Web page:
This weekend my wife and stacked three cords of wood — two of oak and one of birch. It was one the hottest jobs I’ve done in a long, long time. My shirt and pants were soaked with sweat, but what a satisfying sight to see all that neatly stacked wood. Back in the house with the blessed fan blasting on high I peered out the window to admire our work. Oh, the beauty. We crave the tangible — efforts that yield results you can see.
In the course of bending down and lifting nearly 1,000 pieces of split wood one piece stood out. On on end I immediately recognized a crescent moon with a companion “dark star” that strongly resembled the emblem of moon and star on the Turkish flag. Well, I just HAD to take a photo. The wooden moon also inspired me to get up early to see the one made of green cheese, which coincidentally was also in crescent phase. I am so glad I did. I love crescents and things shaped like crescents including croissants (French for crescent), sickles and smiles.
So I popped up this morning and headed down to Lake Superior, the only place within miles that offers skywatchers an uncluttered eastern horizon. When the moon first rose it was just a tiny light like a ship in the distance, but by and by I could make out the shape and cheese-orange glow. Bodies like the sun and moon rise orange because miles of dense air in the horizontal direction scatter away the cooler colors.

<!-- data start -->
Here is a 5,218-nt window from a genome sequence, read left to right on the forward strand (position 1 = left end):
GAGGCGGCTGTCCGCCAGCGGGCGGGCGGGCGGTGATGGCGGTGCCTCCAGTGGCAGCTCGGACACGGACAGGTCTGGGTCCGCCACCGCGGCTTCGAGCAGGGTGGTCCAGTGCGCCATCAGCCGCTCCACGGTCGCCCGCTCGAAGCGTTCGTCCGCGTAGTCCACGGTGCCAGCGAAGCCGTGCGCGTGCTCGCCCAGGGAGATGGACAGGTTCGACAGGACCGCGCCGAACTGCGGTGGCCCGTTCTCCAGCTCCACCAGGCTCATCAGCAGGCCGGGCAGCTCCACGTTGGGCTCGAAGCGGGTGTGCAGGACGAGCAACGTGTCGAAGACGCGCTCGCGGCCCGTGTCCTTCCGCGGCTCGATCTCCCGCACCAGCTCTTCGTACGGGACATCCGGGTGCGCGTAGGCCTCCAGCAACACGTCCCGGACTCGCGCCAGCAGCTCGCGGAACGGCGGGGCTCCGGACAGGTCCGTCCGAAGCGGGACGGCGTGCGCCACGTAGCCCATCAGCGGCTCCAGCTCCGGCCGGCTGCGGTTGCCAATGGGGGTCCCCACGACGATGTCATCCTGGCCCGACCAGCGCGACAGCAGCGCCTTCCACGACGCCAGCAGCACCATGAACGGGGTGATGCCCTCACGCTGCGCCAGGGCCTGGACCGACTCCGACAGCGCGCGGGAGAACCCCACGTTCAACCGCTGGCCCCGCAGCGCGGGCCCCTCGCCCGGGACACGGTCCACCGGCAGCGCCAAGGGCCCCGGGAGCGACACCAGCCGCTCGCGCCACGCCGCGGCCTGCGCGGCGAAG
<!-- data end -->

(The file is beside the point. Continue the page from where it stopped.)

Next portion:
Multiple layers of air can also cause also distort the moon’s outline, which it did to beautiful effect this morning, twisting it like a rag. As it rose higher, the distortions disappeared, the crescent brightened and the ghostly remainder of the moon filled out the circle. The sun directly illuminates the lunar crescent with the rest aglow from earth-light or light reflected off the Earth into space out to the moon and back to our eyes. It’s brightest when the moon is thinnest because the Earth is nearly full (a Full Earth) as seen from the moon at that time.
A thin crescent at dawn means we’ll be seeing the same at dusk very soon. New moon occurs at 10:11 p.m. tomorrow (July 31). Our next opportunity for a crescent high will be the following dusk on August 1. If you have perfect horizon you might see an extremely young moon — fewer than 24 hours old — if you scan the western horizon with eye and binoculars about 15-20 minutes after sunset on Thursday, August 1.
Don’t sweat it if you can’t see Thursday. Come Friday the 2nd it will be much easier to spot in the same direction about a half hour after sunset. I also saw a bunch of meteors this morning without even trying. The August Perseids are now just starting to become active. So is a minor annual shower called the Delta Aquarids which can produce between 10 and 20 meteors per hour. They radiate from the constellation Aquarius in the eastern half of the sky during evening hours. Between the two the nights are getting lively.
Happy crescent hunting — wherever you happen to come upon them!